Challenger Disaster: Lost Tapes follows the story of the Space Shuttle Challenger and its crew, specifically Christa McAuliffe, the first civilian to be launched into space. McAuliffe was a... See full summary »
PURPLE HEART tells of a clean-up effort after a covert mission gone wrong. It is the story of Colonel Allen, the leader of a new, elite military unit designed for covert operations. His ... See full summary »
This film profiles the astronauts, crew, and civilians who were involved in the January 28, 1986 flight of the space shuttle Challenger, that resulted in its explosion 73 seconds after ... See full summary »
In an underground prison an inmate escapes during a riot. One year later, a group of friends set out to locate an old hermit shack. Their worst nightmares are revealed when they spawn an evil darkness within the escaped prisoner.
For three years investment banker Elena Wagner (Julia Koschitz) was a shooting star at the investment bank Ahrends & Oppermann in Frankfurt. Elena is completely absorbed in climbing the ... See full summary »
Detective Rick Sledge of the LAPD has become a vigilante known as "The Challenger." In 2001, Jason Sledge, a LAPD detective and Rick Sledges father, was murdered by a Mercenary known as ... See full summary »
Lindsay Sutherland Boal,
When Challenger disintegrated 73 seconds into its flight on the morning of 28 January 1986, it represented one of the most shocking events in the history of American spaceflight. A Presidential Commission was immediately convened to explore what had gone wrong, but with the vast complexity of the space shuttle and so many vested interests involved in the investigation, discovering the truth presented an almost impossible challenge. A truly independent member of the investigation was Richard Feynman. One of the most accomplished scientists of his generation, he worked on the Manhattan Project building the first atom bomb and won the Nobel Prize for his breakthroughs in quantum physics. Feynman deployed exceptional integrity, charm and relentless scientific logic to investigate the secrets of the Shuttle disaster and in doing so, helped make the US Space Programme safer. Written by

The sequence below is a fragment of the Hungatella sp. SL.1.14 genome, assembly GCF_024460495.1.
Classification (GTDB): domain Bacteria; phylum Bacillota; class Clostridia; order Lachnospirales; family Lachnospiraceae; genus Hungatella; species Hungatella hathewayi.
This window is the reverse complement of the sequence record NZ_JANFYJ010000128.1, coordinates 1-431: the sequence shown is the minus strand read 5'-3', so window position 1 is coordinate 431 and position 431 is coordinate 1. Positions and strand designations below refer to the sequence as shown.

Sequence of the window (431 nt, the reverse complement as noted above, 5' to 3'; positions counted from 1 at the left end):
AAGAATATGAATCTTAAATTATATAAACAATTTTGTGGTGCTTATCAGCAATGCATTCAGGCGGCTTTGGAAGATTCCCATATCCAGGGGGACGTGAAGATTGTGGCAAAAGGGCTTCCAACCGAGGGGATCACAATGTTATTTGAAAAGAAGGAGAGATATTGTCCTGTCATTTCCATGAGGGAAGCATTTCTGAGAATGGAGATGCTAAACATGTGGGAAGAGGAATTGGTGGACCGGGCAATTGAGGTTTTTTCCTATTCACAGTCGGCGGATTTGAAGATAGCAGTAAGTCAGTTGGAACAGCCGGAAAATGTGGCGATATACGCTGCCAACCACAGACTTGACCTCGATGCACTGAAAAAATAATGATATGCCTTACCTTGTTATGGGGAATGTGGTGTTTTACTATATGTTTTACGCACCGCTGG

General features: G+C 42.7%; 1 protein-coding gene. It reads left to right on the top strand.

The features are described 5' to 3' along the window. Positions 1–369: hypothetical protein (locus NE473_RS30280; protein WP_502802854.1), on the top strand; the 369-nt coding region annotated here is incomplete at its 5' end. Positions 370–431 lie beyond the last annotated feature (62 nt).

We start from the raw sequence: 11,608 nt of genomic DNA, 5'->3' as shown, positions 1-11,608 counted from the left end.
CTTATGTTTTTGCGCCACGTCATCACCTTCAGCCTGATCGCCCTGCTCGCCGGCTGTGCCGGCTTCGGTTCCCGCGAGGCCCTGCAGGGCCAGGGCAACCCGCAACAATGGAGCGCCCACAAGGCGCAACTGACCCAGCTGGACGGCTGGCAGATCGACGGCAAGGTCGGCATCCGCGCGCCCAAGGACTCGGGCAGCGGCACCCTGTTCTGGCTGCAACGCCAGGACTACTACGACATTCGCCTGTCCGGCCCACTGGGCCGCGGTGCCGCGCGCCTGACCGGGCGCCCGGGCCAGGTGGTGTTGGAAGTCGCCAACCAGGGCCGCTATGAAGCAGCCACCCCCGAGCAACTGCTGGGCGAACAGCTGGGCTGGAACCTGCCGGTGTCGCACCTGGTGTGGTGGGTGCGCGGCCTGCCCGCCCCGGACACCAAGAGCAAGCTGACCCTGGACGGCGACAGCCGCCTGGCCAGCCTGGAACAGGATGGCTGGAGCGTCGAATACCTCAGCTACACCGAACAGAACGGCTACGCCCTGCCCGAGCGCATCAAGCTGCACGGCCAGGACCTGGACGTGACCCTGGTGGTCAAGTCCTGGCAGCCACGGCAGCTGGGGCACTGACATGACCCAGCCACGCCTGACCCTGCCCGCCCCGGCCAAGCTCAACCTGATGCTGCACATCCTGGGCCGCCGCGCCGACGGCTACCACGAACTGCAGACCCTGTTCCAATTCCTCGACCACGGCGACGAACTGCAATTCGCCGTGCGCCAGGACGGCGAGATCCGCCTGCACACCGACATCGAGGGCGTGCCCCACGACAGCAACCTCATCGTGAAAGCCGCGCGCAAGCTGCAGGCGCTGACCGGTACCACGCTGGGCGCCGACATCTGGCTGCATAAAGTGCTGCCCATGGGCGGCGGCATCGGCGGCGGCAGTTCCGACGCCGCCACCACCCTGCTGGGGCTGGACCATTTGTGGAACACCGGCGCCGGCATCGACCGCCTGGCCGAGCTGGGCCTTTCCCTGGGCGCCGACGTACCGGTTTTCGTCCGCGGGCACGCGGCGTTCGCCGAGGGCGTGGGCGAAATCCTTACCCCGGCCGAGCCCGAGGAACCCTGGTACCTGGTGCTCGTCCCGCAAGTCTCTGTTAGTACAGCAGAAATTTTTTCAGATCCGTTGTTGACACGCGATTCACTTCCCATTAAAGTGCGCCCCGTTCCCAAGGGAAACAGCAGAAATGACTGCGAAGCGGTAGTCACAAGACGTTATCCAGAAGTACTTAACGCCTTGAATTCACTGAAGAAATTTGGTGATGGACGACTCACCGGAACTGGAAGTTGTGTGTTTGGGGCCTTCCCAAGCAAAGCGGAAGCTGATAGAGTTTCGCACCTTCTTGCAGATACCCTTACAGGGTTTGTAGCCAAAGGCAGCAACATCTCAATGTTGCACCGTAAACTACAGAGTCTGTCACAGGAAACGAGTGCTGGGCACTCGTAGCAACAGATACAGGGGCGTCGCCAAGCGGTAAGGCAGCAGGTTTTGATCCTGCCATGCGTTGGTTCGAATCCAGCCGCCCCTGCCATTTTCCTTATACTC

The reason Challenger's solid rocket booster didn't immediately begin extruding the flame which, at 73 seconds caused it to burn through its attachment and strike the fuel tank, was because aluminum oxide (a relatively recently added fuel-efficiency measure) present in the SRB created a 'slag' which fortuitously plugged the hole in the now burned-through O-Ring. It was only because Challenger, at 58 seconds, was struck by the strongest wind gust in the history of any launch that the 'plug' was dislodged - causing the now infamous blowtorch-like flame to spout from the SRB precipitating the shuttle's destruction. Challenger required little over a minute after the moment of its break-up to reach the point where the SRB's fuel would have been exhausted and they could have safely detached from the shuttle - thus allowing the Challenger, and its crew, to safely reach space. See more »